When a person buys a house, he or she generally pays a down payment and then uses a mortgage loan to pay for the rest of the purchase price. Over a period of time he or she will pay a mortgage payment to the lender each month in order to eventually pay off that loan.
However, there are many instances in which a person finds he or she may need to adjust his or her loan or borrow additional money for something like a home renovation, major repairs or something like hospital bills and children's educations. One option for homeowners who end up in a situation like this is to take out a home equity loan.
What Is a Home Equity Loan?
A home equity loan is a type of loan where a person uses his or her home's equity as collateral to take out a loan. This kind of loan is often called an equity loan or a second mortgage. The equity of a home is the difference between what the home is currently worth and what a person has paid or has left to pay on his or her mortgage loan.
When a home is purchased, the loan amount is generally the purchase price of the home, minus any down payment the purchaser made initially. For example, if a home is for sale for $300,000 and the buyer pays a down payment of $25,000, he or she will take out a loan for $275,000. After a period of a few years, if that person has made continuous, timely mortgage payments, the amount of the remaining debt will go down.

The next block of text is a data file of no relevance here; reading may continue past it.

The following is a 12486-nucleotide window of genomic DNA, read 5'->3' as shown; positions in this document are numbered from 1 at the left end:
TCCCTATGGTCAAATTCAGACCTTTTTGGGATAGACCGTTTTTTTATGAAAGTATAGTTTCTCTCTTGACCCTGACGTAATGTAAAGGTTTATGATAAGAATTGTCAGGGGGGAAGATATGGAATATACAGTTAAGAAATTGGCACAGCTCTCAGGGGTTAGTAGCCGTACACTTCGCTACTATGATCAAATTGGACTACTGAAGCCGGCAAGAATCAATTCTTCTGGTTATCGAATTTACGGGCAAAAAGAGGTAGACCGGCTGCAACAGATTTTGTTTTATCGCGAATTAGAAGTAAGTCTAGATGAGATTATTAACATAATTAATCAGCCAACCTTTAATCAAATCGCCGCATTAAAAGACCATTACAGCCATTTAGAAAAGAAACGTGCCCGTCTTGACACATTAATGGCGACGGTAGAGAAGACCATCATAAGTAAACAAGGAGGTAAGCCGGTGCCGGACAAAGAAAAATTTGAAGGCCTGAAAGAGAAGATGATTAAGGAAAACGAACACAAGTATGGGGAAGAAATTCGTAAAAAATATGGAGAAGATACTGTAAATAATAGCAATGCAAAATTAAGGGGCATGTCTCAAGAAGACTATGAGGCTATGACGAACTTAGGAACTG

If, after eight years, the buyer of the $300,000 home needs to take out a home equity loan, he or she will need to figure out the following: How much his or her home is currently worth, how much of the initial mortgage loan has been paid and how much debt is left. If the home is appraised at $325,000 and the initial $275,000 loan has been paid down to $139,000, that leaves $136,000 left to be paid off. In this situation the home's equity would be $189,000; the amount of the home's appraised value minus the amount left to be paid on the original mortgage loan. Therefore, this home own has $189,000 worth of equity in his or her home that can be used as collateral to take out a new loan.
Taking Out a Home Equity Loan
The next question is how a person obtains this type of loan. Generally, the homeowner will talk to the same bank or lender that he or she worked with for his or her initial mortgage loan. Doing this is easier partly because the lender of the mortgage loan is already familiar with the person's financials, including if they make payments on time and information regarding the house the person owns and wants to use as collateral. Once it is determined that the homeowner is eligible for a home equity loan, he or she will need to have the home appraised in order to figure out its value and what equity is available to be used to take out the loan.